Solid, well-structured support from someone who’s gone through the downsizing process.

Upsizing in a Downsizing World


Chau shares her own story and advice on getting back into the job market in this debut self-help guide.

“It happened so fast,” the author recalls about her termination, in her 50s, from the unnamed company where she’d worked for nearly 20 years. In this guide, she takes readers through her journey of receiving the news (“I cried, I couldn’t help it, but held myself together and went bravely down the elevator”), telling her family, using her company’s career-transition firm, networking, and, eventually, landing her next job. Chau organizes her narrative into 33 brief chapters, which relate her personal saga largely chronologically but also focus on specific, practical topics, including “Employment Lawyers—Do You Have a Case?,” “Creating a Personal Brand,” and “Going Back to School.” Other chapters acknowledge and address the emotional consequences of being downsized, such as “The Hurt That Never Goes Away.” Most end with several bullet-pointed “Lessons Learned,” including the necessity of talking with someone about one’s problems and of being honest about gaps in work history. She concludes the book with tips regarding the contents of one’s job-hunting “Toolbox”: a resume, a cover letter, a reference list, business cards, a prepared 90-second introduction for interviews, a marketing profile of skills and strengths, and more. Chau, a longtime personal journal writer, has crafted a clear, conversational guide that provides basic yet bracing advice on how to handle a job loss. Although many of the tips are obvious, such as to include contact information on one’s resume, the book does effectively walk readers through the routine yet important tasks of a job search. Best of all, Chau speaks with the authority of a survivor who, while offering few details about her own professional life, ultimately serves as an inspirational model of positivity and perseverance.  

Solid, well-structured support from someone who’s gone through the downsizing process.

Pub Date: Dec. 5, 2011

ISBN: 978-1-4620-6426-7

Page Count: 152

Publisher: iUniverse

Review Posted Online: June 12, 2016

Kirkus Reviews Issue: July 15, 2016

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Striking research showing the immense complexity of ordinary thought and revealing the identities of the gatekeepers in our...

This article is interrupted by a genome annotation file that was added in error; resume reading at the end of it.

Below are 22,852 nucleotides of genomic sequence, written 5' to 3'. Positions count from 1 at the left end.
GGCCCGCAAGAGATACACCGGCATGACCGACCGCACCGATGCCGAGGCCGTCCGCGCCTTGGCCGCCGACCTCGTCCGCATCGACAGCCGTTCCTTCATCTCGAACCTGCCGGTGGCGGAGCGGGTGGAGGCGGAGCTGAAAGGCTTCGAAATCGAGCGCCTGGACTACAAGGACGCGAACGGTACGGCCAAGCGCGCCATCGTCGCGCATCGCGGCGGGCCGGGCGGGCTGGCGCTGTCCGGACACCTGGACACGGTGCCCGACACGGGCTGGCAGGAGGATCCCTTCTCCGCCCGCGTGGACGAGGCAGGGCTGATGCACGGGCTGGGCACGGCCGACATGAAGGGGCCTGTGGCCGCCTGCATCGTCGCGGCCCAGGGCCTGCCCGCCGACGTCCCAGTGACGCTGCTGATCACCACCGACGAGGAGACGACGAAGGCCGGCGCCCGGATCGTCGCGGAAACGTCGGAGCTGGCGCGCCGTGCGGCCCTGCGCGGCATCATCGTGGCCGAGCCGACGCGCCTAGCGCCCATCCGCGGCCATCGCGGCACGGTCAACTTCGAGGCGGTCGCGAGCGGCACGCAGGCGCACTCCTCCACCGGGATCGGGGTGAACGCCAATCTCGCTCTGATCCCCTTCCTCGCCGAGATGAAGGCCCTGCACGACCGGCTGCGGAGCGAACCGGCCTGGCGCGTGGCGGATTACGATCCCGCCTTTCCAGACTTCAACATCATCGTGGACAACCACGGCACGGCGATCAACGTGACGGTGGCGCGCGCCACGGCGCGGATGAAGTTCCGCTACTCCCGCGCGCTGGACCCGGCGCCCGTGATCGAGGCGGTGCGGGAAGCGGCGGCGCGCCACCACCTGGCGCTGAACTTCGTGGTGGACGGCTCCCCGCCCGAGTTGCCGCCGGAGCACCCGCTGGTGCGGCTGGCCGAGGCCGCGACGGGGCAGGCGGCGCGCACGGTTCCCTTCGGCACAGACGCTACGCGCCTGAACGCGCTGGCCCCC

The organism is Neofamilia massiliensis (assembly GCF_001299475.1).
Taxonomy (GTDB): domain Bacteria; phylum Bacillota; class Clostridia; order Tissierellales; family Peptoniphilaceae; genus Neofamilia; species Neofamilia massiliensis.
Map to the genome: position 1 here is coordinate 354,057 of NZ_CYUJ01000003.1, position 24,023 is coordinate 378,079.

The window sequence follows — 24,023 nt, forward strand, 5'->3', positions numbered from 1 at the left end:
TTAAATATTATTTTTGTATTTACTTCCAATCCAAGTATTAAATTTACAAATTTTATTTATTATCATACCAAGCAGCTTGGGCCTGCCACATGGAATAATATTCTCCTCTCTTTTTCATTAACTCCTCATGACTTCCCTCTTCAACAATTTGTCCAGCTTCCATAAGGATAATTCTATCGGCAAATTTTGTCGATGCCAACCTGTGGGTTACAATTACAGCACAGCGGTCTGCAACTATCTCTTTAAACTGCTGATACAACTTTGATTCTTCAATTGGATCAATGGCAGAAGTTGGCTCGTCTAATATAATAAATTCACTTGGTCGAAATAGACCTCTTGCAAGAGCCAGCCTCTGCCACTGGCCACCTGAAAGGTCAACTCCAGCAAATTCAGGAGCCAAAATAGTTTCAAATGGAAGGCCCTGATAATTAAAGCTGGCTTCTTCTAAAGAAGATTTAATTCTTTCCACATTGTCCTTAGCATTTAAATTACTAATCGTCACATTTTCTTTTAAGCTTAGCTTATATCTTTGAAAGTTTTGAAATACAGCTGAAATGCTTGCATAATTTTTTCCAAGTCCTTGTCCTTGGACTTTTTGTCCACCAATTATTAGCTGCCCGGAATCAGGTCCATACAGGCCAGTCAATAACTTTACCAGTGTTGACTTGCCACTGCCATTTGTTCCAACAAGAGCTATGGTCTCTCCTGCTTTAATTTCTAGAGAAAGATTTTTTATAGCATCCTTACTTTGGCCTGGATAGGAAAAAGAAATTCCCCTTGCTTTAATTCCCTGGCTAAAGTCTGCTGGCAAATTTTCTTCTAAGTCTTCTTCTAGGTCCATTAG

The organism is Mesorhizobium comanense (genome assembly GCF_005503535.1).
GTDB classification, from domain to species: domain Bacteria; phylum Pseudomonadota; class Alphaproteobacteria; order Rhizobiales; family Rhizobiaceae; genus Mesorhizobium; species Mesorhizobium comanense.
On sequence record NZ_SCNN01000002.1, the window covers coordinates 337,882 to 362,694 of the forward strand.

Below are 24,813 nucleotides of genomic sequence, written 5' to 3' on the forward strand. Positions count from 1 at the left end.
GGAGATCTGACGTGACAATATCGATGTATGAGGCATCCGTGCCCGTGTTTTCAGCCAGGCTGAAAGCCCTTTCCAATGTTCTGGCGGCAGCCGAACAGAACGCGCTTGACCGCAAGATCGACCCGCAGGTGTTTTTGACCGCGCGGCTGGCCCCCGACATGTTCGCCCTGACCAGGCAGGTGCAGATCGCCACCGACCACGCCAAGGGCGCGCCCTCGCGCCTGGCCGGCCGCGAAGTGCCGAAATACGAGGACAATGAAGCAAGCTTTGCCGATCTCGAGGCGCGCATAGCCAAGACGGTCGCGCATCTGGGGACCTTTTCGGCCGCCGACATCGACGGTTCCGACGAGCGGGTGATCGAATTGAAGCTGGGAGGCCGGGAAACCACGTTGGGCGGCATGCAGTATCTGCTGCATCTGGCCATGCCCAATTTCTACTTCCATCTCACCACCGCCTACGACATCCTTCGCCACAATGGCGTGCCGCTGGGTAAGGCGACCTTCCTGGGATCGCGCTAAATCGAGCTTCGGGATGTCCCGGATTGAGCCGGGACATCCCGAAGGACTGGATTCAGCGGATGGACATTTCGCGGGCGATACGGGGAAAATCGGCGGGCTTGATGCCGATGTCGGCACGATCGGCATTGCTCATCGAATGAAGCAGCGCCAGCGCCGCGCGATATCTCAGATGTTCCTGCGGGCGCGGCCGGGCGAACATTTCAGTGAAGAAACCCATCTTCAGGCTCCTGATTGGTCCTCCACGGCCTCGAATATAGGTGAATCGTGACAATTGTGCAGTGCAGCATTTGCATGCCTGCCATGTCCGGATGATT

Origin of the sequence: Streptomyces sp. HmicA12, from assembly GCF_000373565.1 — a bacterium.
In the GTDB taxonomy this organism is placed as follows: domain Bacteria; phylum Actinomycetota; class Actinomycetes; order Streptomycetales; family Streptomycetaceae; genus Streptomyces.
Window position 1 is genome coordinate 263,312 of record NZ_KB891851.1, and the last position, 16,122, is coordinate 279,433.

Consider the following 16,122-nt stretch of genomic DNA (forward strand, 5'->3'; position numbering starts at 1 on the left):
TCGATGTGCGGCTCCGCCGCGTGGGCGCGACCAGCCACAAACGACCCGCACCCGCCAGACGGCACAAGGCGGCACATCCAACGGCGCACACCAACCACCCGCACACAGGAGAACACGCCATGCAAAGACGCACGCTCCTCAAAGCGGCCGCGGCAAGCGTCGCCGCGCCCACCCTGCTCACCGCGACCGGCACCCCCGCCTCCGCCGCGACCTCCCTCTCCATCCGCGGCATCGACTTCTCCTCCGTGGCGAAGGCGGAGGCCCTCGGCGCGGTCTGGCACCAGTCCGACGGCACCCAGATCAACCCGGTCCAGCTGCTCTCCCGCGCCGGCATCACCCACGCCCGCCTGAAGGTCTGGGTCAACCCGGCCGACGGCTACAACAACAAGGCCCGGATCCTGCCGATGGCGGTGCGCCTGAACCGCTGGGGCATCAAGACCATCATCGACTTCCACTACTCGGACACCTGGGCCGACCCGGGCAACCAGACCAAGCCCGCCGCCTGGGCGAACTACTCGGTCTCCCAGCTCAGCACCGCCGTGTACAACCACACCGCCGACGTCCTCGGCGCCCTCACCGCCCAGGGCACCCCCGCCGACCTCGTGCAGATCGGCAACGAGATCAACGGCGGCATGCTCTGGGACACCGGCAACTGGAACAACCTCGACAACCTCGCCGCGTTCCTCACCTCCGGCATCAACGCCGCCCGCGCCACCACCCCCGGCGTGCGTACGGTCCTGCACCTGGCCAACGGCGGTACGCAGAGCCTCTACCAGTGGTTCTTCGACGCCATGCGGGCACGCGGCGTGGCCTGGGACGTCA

A psychologist and Nobel Prize winner summarizes and synthesizes the recent decades of research on intuition and systematic thinking.

The author of several scholarly texts, Kahneman (Emeritus Psychology and Public Affairs/Princeton Univ.) now offers general readers not just the findings of psychological research but also a better understanding of how research questions arise and how scholars systematically frame and answer them. He begins with the distinction between System 1 and System 2 mental operations, the former referring to quick, automatic thought, the latter to more effortful, overt thinking. We rely heavily, writes, on System 1, resorting to the higher-energy System 2 only when we need or want to. Kahneman continually refers to System 2 as “lazy”: We don’t want to think rigorously about something. The author then explores the nuances of our two-system minds, showing how they perform in various situations. Psychological experiments have repeatedly revealed that our intuitions are generally wrong, that our assessments are based on biases and that our System 1 hates doubt and despises ambiguity. Kahneman largely avoids jargon; when he does use some (“heuristics,” for example), he argues that such terms really ought to join our everyday vocabulary. He reviews many fundamental concepts in psychology and statistics (regression to the mean, the narrative fallacy, the optimistic bias), showing how they relate to his overall concerns about how we think and why we make the decisions that we do. Some of the later chapters (dealing with risk-taking and statistics and probabilities) are denser than others (some readers may resent such demands on System 2!), but the passages that deal with the economic and political implications of the research are gripping.